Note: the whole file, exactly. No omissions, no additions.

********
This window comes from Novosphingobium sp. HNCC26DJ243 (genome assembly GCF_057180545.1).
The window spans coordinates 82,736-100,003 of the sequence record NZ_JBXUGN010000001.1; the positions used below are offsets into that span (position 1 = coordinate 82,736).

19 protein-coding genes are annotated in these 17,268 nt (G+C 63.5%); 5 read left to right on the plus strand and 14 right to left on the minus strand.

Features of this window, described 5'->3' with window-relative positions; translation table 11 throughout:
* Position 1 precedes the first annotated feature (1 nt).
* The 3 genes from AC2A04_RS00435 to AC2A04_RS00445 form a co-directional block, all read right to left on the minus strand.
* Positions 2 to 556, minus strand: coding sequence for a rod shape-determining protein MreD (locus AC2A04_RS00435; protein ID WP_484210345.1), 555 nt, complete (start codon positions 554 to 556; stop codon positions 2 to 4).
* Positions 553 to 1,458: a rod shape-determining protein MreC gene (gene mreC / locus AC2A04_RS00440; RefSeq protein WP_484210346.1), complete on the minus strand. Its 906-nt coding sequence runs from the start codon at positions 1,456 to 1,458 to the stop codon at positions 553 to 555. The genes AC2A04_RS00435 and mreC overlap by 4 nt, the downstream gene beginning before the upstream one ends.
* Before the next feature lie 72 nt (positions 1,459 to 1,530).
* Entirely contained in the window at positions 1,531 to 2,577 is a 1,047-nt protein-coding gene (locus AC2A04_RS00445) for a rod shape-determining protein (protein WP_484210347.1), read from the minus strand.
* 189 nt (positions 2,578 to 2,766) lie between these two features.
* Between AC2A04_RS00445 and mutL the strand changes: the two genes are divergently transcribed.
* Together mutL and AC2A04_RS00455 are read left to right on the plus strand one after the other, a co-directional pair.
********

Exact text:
This window comes from Novosphingobium sp. HNCC26DJ243 (genome assembly GCF_057180545.1).
The window spans coordinates 82,736-100,003 of the sequence record NZ_JBXUGN010000001.1; the positions used below are offsets into that span (position 1 = coordinate 82,736).

19 protein-coding genes are annotated in these 17,268 nt (G+C 63.5%); 5 read left to right on the plus strand and 14 right to left on the minus strand.

Features of this window, described 5'->3' with window-relative positions; translation table 11 throughout:
* Position 1 precedes the first annotated feature (1 nt).
* The 3 genes from AC2A04_RS00435 to AC2A04_RS00445 form a co-directional block, all read right to left on the minus strand.
* Positions 2 to 556, minus strand: coding sequence for a rod shape-determining protein MreD (locus AC2A04_RS00435; protein ID WP_484210345.1), 555 nt, complete (start codon positions 554 to 556; stop codon positions 2 to 4).
* Positions 553 to 1,458: a rod shape-determining protein MreC gene (gene mreC / locus AC2A04_RS00440; RefSeq protein WP_484210346.1), complete on the minus strand. Its 906-nt coding sequence runs from the start codon at positions 1,456 to 1,458 to the stop codon at positions 553 to 555. The genes AC2A04_RS00435 and mreC overlap by 4 nt, the downstream gene beginning before the upstream one ends.
* Before the next feature lie 72 nt (positions 1,459 to 1,530).
* Entirely contained in the window at positions 1,531 to 2,577 is a 1,047-nt protein-coding gene (locus AC2A04_RS00445) for a rod shape-determining protein (protein WP_484210347.1), read from the minus strand.
* 189 nt (positions 2,578 to 2,766) lie between these two features.
* Between AC2A04_RS00445 and mutL the strand changes: the two genes are divergently transcribed.
* Together mutL and AC2A04_RS00455 are read left to right on the plus strand one after the other, a co-directional pair.